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PDBsum entry 3fhf

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protein links
DNA repair, hydrolase, lyase PDB id
3fhf
Jmol
Contents
Protein chain
214 a.a. *
Waters ×153
* Residue conservation analysis
PDB id:
3fhf
Name: DNA repair, hydrolase, lyase
Title: Crystal structure of methanocaldococcus jannaschii 8-oxoguan glycosylase (mjogg)
Structure: N-glycosylase/DNA lyase. Chain: a. Synonym: mjogg. 8-oxoguanine DNA glycosylase. DNA-(apurinic apyrimidinic site) lyase. Ap lyase. Engineered: yes
Source: Methanocaldococcus jannaschii. Organism_taxid: 2190. Gene: 1451601, mj0724, ogg. Expressed in: escherichia coli. Expression_system_taxid: 562.
Resolution:
2.00Å     R-factor:   0.202     R-free:   0.251
Authors: F.Faucher,S.Doublie
Key ref: F.Faucher et al. (2009). Crystal structures of two archaeal 8-oxoguanine DNA glycosylases provide structural insight into guanine/8-oxoguanine distinction. Structure, 17, 703-712. PubMed id: 19446526
Date:
09-Dec-08     Release date:   19-May-09    
PROCHECK
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 Headers
 References

Protein chain
Pfam  
Q58134  (OGG1_METJA) -  N-glycosylase/DNA lyase
Seq:
Struc:
207 a.a.
214 a.a.
Key:    Secondary structure  CATH domain

 Enzyme reactions 
   Enzyme class: E.C.4.2.99.18  - DNA-(apurinic or apyrimidinic site) lyase.
[IntEnz]   [ExPASy]   [KEGG]   [BRENDA]
      Reaction: The C-O-P bond 3' to the apurinic or apyrimidinic site in DNA is broken by a beta-elimination reaction, leaving a 3'-terminal unsaturated sugar and a product with a terminal 5'-phosphate.
 Gene Ontology (GO) functional annotation 
  GO annot!
  Biological process     metabolic process   6 terms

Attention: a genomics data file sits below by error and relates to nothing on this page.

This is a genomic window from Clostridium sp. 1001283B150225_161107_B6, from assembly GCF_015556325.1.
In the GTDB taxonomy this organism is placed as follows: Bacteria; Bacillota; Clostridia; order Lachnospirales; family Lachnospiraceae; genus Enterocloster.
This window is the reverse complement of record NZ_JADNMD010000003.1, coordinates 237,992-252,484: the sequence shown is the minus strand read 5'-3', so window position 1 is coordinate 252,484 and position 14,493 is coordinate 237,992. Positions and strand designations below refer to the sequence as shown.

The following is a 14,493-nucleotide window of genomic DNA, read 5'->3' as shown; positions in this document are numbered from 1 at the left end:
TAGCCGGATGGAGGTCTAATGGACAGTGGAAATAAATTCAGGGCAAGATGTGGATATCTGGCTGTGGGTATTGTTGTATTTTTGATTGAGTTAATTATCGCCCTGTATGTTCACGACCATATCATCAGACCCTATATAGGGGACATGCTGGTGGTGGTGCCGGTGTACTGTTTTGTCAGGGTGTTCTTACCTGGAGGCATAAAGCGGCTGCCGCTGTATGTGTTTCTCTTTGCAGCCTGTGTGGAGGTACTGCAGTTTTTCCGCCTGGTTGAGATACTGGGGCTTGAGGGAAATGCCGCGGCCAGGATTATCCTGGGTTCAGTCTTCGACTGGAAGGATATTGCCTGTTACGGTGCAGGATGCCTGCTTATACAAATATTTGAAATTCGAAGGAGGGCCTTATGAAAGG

Biochemical function     catalytic activity     7 terms  

 

 
Structure 17:703-712 (2009)
PubMed id: 19446526  
 
 
Crystal structures of two archaeal 8-oxoguanine DNA glycosylases provide structural insight into guanine/8-oxoguanine distinction.
F.Faucher, S.Duclos, V.Bandaru, S.S.Wallace, S.Doublié.
 
  ABSTRACT  
 
Among the four DNA bases, guanine is particularly vulnerable to oxidative damage and the most common oxidative product, 7,8-dihydro-8-oxoguanine (8-oxoG), is the most prevalent lesion observed in DNA molecules. Fortunately, 8-oxoG is recognized and excised by the 8-oxoguanine DNA glycosylase (Ogg) of the base excision repair pathway. Ogg enzymes are divided into three separate families, namely, Ogg1, Ogg2, and archaeal GO glycosylase (AGOG). To date, structures of members of both Ogg1 and AGOG families are known but no structural information is available for members of Ogg2. Here we describe the first crystal structures of two archaeal Ogg2: Methanocaldococcus janischii Ogg and Sulfolobus solfataricus Ogg. A structural comparison with OGG1 and AGOG suggested that the C-terminal lysine of Ogg2 may play a key role in discriminating between guanine and 8-oxoG. This prediction was substantiated by measuring the glycosylase/lyase activity of a C-terminal deletion mutant of MjaOgg.